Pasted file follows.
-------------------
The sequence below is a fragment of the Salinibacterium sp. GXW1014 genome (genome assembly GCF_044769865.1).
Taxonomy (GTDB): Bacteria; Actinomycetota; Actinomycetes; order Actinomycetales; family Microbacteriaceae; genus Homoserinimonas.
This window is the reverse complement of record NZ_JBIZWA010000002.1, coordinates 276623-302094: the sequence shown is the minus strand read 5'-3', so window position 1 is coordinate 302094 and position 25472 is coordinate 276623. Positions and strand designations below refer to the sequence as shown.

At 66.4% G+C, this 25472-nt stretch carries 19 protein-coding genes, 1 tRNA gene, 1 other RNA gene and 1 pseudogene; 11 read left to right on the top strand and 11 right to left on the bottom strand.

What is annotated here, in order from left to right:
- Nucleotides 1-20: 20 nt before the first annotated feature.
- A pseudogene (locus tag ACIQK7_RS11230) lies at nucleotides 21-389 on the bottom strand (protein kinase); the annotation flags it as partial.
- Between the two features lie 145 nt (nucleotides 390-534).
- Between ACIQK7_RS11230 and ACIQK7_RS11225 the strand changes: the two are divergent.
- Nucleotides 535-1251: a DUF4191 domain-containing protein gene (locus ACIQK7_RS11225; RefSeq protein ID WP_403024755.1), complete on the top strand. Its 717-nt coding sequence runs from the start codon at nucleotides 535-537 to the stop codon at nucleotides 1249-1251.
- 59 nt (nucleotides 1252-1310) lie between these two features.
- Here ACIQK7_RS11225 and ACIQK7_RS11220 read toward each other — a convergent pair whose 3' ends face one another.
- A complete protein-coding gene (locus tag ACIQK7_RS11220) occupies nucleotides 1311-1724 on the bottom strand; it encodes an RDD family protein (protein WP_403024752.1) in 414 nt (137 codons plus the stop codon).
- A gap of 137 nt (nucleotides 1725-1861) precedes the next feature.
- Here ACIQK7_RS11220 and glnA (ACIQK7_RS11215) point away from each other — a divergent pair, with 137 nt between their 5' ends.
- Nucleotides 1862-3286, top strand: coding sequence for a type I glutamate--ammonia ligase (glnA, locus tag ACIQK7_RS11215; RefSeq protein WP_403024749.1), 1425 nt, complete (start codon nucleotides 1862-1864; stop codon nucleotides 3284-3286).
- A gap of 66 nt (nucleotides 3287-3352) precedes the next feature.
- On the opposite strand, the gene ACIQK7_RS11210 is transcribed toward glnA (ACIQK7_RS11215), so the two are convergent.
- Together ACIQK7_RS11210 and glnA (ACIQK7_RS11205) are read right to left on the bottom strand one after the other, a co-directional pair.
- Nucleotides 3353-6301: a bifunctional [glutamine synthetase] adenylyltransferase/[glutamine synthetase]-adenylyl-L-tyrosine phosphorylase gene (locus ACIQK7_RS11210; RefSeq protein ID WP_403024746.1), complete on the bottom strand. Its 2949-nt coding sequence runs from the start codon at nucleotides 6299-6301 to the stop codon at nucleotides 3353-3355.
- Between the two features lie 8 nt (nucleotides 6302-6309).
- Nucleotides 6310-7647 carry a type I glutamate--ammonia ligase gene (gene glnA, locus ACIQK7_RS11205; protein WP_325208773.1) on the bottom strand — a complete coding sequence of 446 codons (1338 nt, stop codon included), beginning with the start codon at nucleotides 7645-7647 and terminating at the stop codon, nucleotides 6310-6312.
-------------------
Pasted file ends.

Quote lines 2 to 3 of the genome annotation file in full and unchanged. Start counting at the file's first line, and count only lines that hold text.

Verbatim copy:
Taxonomy (GTDB): Bacteria; Actinomycetota; Actinomycetes; order Actinomycetales; family Microbacteriaceae; genus Homoserinimonas.
This window is the reverse complement of record NZ_JBIZWA010000002.1, coordinates 276623-302094: the sequence shown is the minus strand read 5'-3', so window position 1 is coordinate 302094 and position 25472 is coordinate 276623. Positions and strand designations below refer to the sequence as shown.